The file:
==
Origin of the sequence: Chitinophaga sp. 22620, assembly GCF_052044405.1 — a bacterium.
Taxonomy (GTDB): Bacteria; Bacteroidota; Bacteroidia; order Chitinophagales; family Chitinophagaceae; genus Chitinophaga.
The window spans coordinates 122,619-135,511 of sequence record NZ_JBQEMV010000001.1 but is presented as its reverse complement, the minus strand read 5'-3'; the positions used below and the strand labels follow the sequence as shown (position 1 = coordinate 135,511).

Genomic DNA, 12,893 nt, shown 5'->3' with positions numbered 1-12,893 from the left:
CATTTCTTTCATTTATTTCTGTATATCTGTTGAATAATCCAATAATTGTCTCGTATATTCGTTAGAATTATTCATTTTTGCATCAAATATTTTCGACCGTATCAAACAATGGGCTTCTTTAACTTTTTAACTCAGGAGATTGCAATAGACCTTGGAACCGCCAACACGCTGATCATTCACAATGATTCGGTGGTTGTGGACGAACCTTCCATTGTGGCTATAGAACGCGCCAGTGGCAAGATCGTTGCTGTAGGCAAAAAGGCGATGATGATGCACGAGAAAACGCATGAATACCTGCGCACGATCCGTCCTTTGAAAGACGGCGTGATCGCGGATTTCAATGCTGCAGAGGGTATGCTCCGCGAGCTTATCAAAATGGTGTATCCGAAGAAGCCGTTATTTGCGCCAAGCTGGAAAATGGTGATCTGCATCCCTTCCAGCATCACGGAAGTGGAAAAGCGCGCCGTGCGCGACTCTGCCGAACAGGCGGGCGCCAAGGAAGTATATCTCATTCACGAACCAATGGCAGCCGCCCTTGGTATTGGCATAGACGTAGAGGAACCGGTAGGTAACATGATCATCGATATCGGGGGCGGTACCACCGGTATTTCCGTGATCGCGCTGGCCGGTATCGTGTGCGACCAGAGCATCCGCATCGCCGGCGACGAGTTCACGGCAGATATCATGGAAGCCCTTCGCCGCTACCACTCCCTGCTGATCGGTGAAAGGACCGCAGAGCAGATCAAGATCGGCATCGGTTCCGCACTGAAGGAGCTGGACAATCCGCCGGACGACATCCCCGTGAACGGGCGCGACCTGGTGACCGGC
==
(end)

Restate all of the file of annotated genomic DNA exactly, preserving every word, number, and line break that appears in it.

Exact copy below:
Origin of the sequence: Chitinophaga sp. 22620, assembly GCF_052044405.1 — a bacterium.
Taxonomy (GTDB): Bacteria; Bacteroidota; Bacteroidia; order Chitinophagales; family Chitinophagaceae; genus Chitinophaga.
The window spans coordinates 122,619-135,511 of sequence record NZ_JBQEMV010000001.1 but is presented as its reverse complement, the minus strand read 5'-3'; the positions used below and the strand labels follow the sequence as shown (position 1 = coordinate 135,511).

Genomic DNA, 12,893 nt, shown 5'->3' with positions numbered 1-12,893 from the left:
CATTTCTTTCATTTATTTCTGTATATCTGTTGAATAATCCAATAATTGTCTCGTATATTCGTTAGAATTATTCATTTTTGCATCAAATATTTTCGACCGTATCAAACAATGGGCTTCTTTAACTTTTTAACTCAGGAGATTGCAATAGACCTTGGAACCGCCAACACGCTGATCATTCACAATGATTCGGTGGTTGTGGACGAACCTTCCATTGTGGCTATAGAACGCGCCAGTGGCAAGATCGTTGCTGTAGGCAAAAAGGCGATGATGATGCACGAGAAAACGCATGAATACCTGCGCACGATCCGTCCTTTGAAAGACGGCGTGATCGCGGATTTCAATGCTGCAGAGGGTATGCTCCGCGAGCTTATCAAAATGGTGTATCCGAAGAAGCCGTTATTTGCGCCAAGCTGGAAAATGGTGATCTGCATCCCTTCCAGCATCACGGAAGTGGAAAAGCGCGCCGTGCGCGACTCTGCCGAACAGGCGGGCGCCAAGGAAGTATATCTCATTCACGAACCAATGGCAGCCGCCCTTGGTATTGGCATAGACGTAGAGGAACCGGTAGGTAACATGATCATCGATATCGGGGGCGGTACCACCGGTATTTCCGTGATCGCGCTGGCCGGTATCGTGTGCGACCAGAGCATCCGCATCGCCGGCGACGAGTTCACGGCAGATATCATGGAAGCCCTTCGCCGCTACCACTCCCTGCTGATCGGTGAAAGGACCGCAGAGCAGATCAAGATCGGCATCGGTTCCGCACTGAAGGAGCTGGACAATCCGCCGGACGACATCCCCGTGAACGGGCGCGACCTGGTGACCGGC